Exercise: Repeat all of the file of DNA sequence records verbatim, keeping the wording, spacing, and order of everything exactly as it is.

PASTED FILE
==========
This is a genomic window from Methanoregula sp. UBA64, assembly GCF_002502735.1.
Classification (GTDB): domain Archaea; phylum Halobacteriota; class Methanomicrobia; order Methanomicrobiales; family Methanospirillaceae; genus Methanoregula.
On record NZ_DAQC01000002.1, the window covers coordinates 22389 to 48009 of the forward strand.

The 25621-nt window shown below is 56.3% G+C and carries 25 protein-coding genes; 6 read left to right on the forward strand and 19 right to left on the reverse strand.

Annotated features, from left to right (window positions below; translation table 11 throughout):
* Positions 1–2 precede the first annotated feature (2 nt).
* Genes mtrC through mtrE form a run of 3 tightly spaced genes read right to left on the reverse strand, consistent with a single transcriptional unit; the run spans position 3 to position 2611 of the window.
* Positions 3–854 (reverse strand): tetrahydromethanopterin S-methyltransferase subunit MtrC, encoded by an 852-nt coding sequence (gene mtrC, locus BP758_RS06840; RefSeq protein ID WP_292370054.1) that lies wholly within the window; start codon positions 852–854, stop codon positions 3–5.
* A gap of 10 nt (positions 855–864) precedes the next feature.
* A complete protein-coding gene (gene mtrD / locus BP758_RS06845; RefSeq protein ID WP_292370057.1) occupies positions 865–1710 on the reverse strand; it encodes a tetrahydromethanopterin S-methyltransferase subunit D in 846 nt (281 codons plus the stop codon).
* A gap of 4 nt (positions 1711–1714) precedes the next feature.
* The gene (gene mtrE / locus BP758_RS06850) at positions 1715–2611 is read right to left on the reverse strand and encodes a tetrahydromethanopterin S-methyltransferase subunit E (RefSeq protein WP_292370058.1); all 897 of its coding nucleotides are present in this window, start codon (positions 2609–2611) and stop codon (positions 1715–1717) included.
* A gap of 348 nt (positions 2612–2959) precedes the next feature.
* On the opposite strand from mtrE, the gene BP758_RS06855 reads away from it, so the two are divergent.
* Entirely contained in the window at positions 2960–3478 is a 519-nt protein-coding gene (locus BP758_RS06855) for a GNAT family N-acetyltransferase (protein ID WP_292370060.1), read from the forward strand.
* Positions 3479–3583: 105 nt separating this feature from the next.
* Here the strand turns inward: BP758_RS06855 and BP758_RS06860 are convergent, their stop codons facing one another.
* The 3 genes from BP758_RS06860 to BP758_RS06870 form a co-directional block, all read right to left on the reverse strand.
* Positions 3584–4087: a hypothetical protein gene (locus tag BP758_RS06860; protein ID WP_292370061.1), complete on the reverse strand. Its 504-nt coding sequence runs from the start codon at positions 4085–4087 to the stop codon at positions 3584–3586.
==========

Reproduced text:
This is a genomic window from Methanoregula sp. UBA64, assembly GCF_002502735.1.
Classification (GTDB): domain Archaea; phylum Halobacteriota; class Methanomicrobia; order Methanomicrobiales; family Methanospirillaceae; genus Methanoregula.
On record NZ_DAQC01000002.1, the window covers coordinates 22389 to 48009 of the forward strand.

The 25621-nt window shown below is 56.3% G+C and carries 25 protein-coding genes; 6 read left to right on the forward strand and 19 right to left on the reverse strand.

Annotated features, from left to right (window positions below; translation table 11 throughout):
* Positions 1–2 precede the first annotated feature (2 nt).
* Genes mtrC through mtrE form a run of 3 tightly spaced genes read right to left on the reverse strand, consistent with a single transcriptional unit; the run spans position 3 to position 2611 of the window.
* Positions 3–854 (reverse strand): tetrahydromethanopterin S-methyltransferase subunit MtrC, encoded by an 852-nt coding sequence (gene mtrC, locus BP758_RS06840; RefSeq protein ID WP_292370054.1) that lies wholly within the window; start codon positions 852–854, stop codon positions 3–5.
* A gap of 10 nt (positions 855–864) precedes the next feature.
* A complete protein-coding gene (gene mtrD / locus BP758_RS06845; RefSeq protein ID WP_292370057.1) occupies positions 865–1710 on the reverse strand; it encodes a tetrahydromethanopterin S-methyltransferase subunit D in 846 nt (281 codons plus the stop codon).
* A gap of 4 nt (positions 1711–1714) precedes the next feature.
* The gene (gene mtrE / locus BP758_RS06850) at positions 1715–2611 is read right to left on the reverse strand and encodes a tetrahydromethanopterin S-methyltransferase subunit E (RefSeq protein WP_292370058.1); all 897 of its coding nucleotides are present in this window, start codon (positions 2609–2611) and stop codon (positions 1715–1717) included.
* A gap of 348 nt (positions 2612–2959) precedes the next feature.
* On the opposite strand from mtrE, the gene BP758_RS06855 reads away from it, so the two are divergent.
* Entirely contained in the window at positions 2960–3478 is a 519-nt protein-coding gene (locus BP758_RS06855) for a GNAT family N-acetyltransferase (protein ID WP_292370060.1), read from the forward strand.
* Positions 3479–3583: 105 nt separating this feature from the next.
* Here the strand turns inward: BP758_RS06855 and BP758_RS06860 are convergent, their stop codons facing one another.
* The 3 genes from BP758_RS06860 to BP758_RS06870 form a co-directional block, all read right to left on the reverse strand.
* Positions 3584–4087: a hypothetical protein gene (locus tag BP758_RS06860; protein ID WP_292370061.1), complete on the reverse strand. Its 504-nt coding sequence runs from the start codon at positions 4085–4087 to the stop codon at positions 3584–3586.